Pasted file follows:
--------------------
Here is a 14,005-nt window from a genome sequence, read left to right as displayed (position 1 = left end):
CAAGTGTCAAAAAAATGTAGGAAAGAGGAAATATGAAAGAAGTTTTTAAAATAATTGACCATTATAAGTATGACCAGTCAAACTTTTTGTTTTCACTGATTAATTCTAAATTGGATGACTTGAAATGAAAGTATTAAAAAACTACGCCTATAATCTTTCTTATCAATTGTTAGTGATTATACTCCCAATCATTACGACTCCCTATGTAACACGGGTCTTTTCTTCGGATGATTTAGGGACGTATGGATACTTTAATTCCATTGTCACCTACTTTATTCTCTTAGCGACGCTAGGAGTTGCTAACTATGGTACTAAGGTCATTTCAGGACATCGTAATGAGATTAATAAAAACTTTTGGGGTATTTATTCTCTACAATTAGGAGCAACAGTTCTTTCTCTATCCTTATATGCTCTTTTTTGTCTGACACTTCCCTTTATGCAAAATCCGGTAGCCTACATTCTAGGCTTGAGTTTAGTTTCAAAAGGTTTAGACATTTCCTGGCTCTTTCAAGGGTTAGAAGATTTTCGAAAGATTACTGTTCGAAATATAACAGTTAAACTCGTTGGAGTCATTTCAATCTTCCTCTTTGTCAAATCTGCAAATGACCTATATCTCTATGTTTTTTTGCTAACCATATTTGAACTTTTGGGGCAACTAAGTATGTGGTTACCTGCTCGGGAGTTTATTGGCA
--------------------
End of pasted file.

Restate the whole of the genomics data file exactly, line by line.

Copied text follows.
Here is a 14,005-nt window from a genome sequence, read left to right as displayed (position 1 = left end):
CAAGTGTCAAAAAAATGTAGGAAAGAGGAAATATGAAAGAAGTTTTTAAAATAATTGACCATTATAAGTATGACCAGTCAAACTTTTTGTTTTCACTGATTAATTCTAAATTGGATGACTTGAAATGAAAGTATTAAAAAACTACGCCTATAATCTTTCTTATCAATTGTTAGTGATTATACTCCCAATCATTACGACTCCCTATGTAACACGGGTCTTTTCTTCGGATGATTTAGGGACGTATGGATACTTTAATTCCATTGTCACCTACTTTATTCTCTTAGCGACGCTAGGAGTTGCTAACTATGGTACTAAGGTCATTTCAGGACATCGTAATGAGATTAATAAAAACTTTTGGGGTATTTATTCTCTACAATTAGGAGCAACAGTTCTTTCTCTATCCTTATATGCTCTTTTTTGTCTGACACTTCCCTTTATGCAAAATCCGGTAGCCTACATTCTAGGCTTGAGTTTAGTTTCAAAAGGTTTAGACATTTCCTGGCTCTTTCAAGGGTTAGAAGATTTTCGAAAGATTACTGTTCGAAATATAACAGTTAAACTCGTTGGAGTCATTTCAATCTTCCTCTTTGTCAAATCTGCAAATGACCTATATCTCTATGTTTTTTTGCTAACCATATTTGAACTTTTGGGGCAACTAAGTATGTGGTTACCTGCTCGGGAGTTTATTGGCA